In this “Melody Series” so far you’ve revised keys, key signatures, major and minor scales, the circle of fifths, modes, chords, inversions, melodic decorations, and various ways of playing chords. In this blog we’ll look at phrases and cadences.
A phase is a musical sentence. All music needs a phrase, in much the same way as all stories need a sentence! Phrases can be any length but two or four bars is the regular length. Sometimes a phrase mark will be used. This is a large curved line that goes over the notes. It’s important not to confuse a phrase mark with a slur.
In this example I’ve coloured some of the notes green to show the phrase. In standard sheet music you wouldn’t get different colours. The other way you sometimes see, especially in music for instruments played with breath is the comma. I’ve also use the phrase mark (curved line).
In the first paragraph of this section I wrote that you don’t want to confuse the phrase mark with a slur. My personal feeling is that many musicians will see a phrase mark and play everything within it slurred. If, as a composer, you don’t want the musician to play it slurred, don’t use the phrase mark and use one of the other methods.
If there are words, then the punctuation within the lyrics will help the phrasing. This means that the curved line should really only be used to indicate a smooth passage. See below.
A cadence is made up of two chords and is used to help show the phrasing. That is to say they only appear at the end of a phrase.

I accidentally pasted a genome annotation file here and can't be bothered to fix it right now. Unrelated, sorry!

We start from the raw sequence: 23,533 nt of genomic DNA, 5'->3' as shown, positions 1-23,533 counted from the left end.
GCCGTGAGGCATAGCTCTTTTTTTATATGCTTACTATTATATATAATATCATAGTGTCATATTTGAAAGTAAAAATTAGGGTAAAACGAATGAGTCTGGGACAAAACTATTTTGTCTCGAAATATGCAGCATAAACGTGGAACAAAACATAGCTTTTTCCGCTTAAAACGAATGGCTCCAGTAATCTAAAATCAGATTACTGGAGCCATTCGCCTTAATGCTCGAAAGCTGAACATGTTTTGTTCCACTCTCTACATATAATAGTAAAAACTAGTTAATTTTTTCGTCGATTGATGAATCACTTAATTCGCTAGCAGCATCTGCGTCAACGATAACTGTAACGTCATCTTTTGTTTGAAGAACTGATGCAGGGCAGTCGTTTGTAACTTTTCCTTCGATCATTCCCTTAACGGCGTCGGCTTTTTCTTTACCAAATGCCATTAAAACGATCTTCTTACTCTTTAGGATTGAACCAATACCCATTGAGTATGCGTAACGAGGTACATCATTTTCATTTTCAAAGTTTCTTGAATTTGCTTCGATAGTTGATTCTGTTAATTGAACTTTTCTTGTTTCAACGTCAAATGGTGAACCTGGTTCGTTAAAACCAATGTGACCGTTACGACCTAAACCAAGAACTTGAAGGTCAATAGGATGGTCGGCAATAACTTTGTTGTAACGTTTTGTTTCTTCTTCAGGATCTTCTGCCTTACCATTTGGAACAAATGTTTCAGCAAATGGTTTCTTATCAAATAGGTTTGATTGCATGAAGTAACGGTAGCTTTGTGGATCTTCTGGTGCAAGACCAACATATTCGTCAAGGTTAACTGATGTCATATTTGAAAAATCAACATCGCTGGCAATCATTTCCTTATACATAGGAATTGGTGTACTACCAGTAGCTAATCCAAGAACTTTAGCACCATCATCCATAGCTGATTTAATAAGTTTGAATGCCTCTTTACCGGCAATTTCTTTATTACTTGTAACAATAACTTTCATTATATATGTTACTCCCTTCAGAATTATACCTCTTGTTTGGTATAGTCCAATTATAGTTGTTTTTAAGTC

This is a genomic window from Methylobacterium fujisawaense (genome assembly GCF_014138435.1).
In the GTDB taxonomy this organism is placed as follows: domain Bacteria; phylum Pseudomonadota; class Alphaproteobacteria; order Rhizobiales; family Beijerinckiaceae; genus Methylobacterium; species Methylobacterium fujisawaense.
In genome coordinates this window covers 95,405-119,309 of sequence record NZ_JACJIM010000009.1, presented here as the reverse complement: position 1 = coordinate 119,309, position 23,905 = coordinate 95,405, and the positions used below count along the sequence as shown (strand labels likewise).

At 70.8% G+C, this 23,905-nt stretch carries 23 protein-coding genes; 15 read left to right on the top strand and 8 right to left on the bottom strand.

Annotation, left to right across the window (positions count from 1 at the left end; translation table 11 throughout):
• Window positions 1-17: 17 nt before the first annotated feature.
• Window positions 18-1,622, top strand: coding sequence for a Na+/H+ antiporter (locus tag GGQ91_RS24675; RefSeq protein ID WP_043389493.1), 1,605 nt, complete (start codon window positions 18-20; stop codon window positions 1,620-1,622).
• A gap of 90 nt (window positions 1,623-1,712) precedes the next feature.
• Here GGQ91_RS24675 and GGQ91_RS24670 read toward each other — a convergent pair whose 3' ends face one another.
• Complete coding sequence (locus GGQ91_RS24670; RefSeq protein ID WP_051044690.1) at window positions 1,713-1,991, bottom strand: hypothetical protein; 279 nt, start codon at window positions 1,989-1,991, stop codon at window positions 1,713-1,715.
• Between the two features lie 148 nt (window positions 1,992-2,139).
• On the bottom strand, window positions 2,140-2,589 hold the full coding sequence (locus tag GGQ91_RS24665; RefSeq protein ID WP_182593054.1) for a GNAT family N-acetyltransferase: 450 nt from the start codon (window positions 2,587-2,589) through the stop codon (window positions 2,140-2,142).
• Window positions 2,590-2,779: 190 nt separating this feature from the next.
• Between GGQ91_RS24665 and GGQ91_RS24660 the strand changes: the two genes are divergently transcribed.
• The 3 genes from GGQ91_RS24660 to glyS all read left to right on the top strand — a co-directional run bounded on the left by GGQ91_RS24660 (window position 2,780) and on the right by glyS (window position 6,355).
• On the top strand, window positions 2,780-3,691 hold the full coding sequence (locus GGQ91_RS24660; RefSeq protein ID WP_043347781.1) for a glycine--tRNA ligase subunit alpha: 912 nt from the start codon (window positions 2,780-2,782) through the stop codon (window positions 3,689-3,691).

There are four (main) cadences: Perfect, Plagal, Imperfect, Interrupted.
The Perfect Cadence sounds finished. The last two chords are five (V or Dominant) going to one (I or Tonic).
Our example of Happy Birthday ends with a perfect cadence. The last but one chord is G7 (Dominant Seventh - the main chord is the dominant which is V), and it goes to C (tonic or I).
The Plagal Cadence also sounds finished, but has a different feel. It’s often referred to as the “Amen” Cadence as it is frequently used in religious music.
The two chords are four (IV or Subdominant) going to one (I or Tonic).
This is like a comma in writing. It’s not the end of the sentence but a brief “break”.
The second chord will always be a five (V or Dominant). The first chord is usually one, two or four (I, II, IV or tonic, supertonic, subdominant).
In our Happy Birthday example you can see the first phrase finishes with chord I going to chord V.
This sounds interrupted! It always starts with the dominant chord (V) and will normally go to the submediant (VI). However, it can go to any chord except the tonic (as that makes it a perfect cadence).
Tierce de Picardie
This is a very useful phrase to remember! This is when a piece of music is in a minor key and the final chord is a major chord. For example if you are playing a piece in D minor and your final chord is D MAJOR, you’ve just experienced a Tierce de Picardie.
It is best to play around with cadences so you get to know what each one sounds like.
CHORD V - CHORD I = PERFECT
CHORD IV - CHORD I - PLAGAL
CHORD I, II, IV - CHORD V = IMPERFECT
CHORD V - ANY CHORD (NOT I) = INTERRUPTED